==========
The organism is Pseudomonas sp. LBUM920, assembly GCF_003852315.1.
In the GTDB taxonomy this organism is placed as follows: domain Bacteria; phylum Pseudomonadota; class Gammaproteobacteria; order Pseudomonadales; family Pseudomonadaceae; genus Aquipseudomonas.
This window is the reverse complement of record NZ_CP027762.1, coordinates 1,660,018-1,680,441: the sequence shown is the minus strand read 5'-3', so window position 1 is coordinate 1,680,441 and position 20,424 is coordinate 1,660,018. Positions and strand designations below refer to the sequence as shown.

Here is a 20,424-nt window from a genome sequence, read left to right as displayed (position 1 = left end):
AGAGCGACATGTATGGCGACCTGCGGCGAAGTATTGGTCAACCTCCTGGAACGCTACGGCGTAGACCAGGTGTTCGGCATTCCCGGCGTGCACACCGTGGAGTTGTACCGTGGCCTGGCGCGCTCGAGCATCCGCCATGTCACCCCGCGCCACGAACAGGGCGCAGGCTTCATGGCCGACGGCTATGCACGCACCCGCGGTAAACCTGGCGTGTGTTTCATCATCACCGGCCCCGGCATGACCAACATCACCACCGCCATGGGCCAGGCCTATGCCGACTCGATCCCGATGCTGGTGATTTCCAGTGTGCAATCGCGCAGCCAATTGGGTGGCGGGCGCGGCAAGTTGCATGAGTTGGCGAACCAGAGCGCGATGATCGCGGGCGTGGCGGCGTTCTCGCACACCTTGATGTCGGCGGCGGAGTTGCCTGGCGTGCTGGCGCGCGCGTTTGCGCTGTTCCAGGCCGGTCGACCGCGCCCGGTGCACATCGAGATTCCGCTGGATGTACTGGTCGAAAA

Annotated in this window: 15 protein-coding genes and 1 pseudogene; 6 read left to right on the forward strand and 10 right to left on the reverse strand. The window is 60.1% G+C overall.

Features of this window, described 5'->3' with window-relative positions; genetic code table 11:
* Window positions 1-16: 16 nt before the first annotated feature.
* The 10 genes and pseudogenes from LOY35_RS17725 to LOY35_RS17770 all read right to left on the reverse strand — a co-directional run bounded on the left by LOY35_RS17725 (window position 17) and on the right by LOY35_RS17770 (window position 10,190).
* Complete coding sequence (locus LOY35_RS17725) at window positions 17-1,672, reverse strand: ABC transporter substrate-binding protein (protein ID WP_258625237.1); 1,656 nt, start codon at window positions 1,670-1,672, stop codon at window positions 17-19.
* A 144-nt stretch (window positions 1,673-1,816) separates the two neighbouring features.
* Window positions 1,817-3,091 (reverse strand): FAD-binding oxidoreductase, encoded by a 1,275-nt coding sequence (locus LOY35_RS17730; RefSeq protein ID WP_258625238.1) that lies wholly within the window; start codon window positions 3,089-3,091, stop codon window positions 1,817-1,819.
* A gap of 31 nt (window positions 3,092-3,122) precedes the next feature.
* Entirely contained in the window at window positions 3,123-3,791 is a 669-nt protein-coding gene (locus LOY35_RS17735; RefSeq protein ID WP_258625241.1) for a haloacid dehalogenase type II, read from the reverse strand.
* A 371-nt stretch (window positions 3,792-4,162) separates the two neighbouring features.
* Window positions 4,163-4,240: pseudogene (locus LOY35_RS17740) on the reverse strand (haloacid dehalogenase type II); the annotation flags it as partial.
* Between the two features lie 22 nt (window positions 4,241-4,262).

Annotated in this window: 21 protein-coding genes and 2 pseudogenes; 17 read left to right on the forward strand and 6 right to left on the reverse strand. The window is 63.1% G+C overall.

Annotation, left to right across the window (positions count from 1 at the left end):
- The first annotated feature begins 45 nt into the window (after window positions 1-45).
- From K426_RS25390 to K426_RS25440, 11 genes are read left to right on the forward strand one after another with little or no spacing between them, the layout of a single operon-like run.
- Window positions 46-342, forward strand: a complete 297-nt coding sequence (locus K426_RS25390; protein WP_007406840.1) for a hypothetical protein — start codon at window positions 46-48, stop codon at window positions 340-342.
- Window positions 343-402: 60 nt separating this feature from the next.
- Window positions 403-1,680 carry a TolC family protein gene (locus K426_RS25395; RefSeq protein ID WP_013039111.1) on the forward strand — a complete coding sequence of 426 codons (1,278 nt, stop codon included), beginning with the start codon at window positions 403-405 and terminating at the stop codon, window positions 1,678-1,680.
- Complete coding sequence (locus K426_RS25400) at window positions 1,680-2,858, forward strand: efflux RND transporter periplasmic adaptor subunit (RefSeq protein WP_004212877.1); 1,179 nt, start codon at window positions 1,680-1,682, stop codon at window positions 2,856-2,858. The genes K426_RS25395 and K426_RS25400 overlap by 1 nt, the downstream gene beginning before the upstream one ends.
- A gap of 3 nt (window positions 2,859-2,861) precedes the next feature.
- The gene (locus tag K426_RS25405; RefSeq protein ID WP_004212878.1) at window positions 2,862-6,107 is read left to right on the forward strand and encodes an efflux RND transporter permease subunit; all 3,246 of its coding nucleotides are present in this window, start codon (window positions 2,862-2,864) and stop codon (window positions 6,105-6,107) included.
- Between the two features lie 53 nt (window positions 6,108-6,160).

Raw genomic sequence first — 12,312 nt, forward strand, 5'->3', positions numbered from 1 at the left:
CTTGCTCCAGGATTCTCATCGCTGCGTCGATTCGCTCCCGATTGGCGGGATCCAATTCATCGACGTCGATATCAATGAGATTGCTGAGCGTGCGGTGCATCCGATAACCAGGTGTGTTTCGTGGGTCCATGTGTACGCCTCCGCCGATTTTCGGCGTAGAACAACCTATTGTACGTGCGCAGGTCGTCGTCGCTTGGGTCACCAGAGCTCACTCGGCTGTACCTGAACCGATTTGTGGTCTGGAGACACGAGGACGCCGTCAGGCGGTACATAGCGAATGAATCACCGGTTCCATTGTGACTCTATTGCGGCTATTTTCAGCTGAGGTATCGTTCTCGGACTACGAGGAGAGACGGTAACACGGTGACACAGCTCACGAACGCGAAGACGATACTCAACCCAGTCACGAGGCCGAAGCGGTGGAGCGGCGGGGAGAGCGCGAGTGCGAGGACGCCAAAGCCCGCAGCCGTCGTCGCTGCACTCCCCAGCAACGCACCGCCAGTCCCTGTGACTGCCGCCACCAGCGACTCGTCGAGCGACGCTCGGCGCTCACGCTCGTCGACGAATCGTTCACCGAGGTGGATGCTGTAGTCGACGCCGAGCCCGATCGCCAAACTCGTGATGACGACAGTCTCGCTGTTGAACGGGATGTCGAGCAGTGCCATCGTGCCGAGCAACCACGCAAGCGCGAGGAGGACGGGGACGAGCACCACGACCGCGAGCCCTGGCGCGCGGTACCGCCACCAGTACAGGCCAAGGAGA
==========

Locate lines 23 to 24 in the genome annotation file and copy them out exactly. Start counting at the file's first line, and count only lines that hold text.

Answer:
- Window positions 343-402: 60 nt separating this feature from the next.
- Window positions 403-1,680 carry a TolC family protein gene (locus K426_RS25395; RefSeq protein ID WP_013039111.1) on the forward strand — a complete coding sequence of 426 codons (1,278 nt, stop codon included), beginning with the start codon at window positions 403-405 and terminating at the stop codon, window positions 1,678-1,680.